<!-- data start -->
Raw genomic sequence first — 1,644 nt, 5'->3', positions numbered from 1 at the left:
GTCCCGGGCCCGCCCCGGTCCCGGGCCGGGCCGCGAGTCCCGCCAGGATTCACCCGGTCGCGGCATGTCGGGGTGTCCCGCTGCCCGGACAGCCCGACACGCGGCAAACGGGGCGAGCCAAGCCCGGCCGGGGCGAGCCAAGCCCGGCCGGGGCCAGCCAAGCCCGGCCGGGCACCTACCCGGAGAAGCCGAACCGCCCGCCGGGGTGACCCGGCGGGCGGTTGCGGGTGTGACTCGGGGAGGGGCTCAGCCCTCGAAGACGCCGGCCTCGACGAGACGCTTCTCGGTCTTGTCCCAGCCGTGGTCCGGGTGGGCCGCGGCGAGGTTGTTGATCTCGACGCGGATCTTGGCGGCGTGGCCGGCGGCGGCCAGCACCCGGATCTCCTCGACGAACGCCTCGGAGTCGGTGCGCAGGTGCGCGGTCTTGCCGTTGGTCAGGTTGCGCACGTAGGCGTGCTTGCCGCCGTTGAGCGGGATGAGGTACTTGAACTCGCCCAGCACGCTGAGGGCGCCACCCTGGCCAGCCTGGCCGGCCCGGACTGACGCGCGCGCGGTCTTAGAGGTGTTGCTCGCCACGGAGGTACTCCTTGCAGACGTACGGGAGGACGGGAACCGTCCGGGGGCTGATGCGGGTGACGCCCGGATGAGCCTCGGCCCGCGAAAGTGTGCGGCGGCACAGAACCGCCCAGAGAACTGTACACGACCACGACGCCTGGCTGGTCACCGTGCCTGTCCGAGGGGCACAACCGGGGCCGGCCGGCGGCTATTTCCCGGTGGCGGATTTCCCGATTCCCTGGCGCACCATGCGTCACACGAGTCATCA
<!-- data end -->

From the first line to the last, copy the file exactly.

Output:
Raw genomic sequence first — 1,644 nt, 5'->3', positions numbered from 1 at the left:
GTCCCGGGCCCGCCCCGGTCCCGGGCCGGGCCGCGAGTCCCGCCAGGATTCACCCGGTCGCGGCATGTCGGGGTGTCCCGCTGCCCGGACAGCCCGACACGCGGCAAACGGGGCGAGCCAAGCCCGGCCGGGGCGAGCCAAGCCCGGCCGGGGCCAGCCAAGCCCGGCCGGGCACCTACCCGGAGAAGCCGAACCGCCCGCCGGGGTGACCCGGCGGGCGGTTGCGGGTGTGACTCGGGGAGGGGCTCAGCCCTCGAAGACGCCGGCCTCGACGAGACGCTTCTCGGTCTTGTCCCAGCCGTGGTCCGGGTGGGCCGCGGCGAGGTTGTTGATCTCGACGCGGATCTTGGCGGCGTGGCCGGCGGCGGCCAGCACCCGGATCTCCTCGACGAACGCCTCGGAGTCGGTGCGCAGGTGCGCGGTCTTGCCGTTGGTCAGGTTGCGCACGTAGGCGTGCTTGCCGCCGTTGAGCGGGATGAGGTACTTGAACTCGCCCAGCACGCTGAGGGCGCCACCCTGGCCAGCCTGGCCGGCCCGGACTGACGCGCGCGCGGTCTTAGAGGTGTTGCTCGCCACGGAGGTACTCCTTGCAGACGTACGGGAGGACGGGAACCGTCCGGGGGCTGATGCGGGTGACGCCCGGATGAGCCTCGGCCCGCGAAAGTGTGCGGCGGCACAGAACCGCCCAGAGAACTGTACACGACCACGACGCCTGGCTGGTCACCGTGCCTGTCCGAGGGGCACAACCGGGGCCGGCCGGCGGCTATTTCCCGGTGGCGGATTTCCCGATTCCCTGGCGCACCATGCGTCACACGAGTCATCA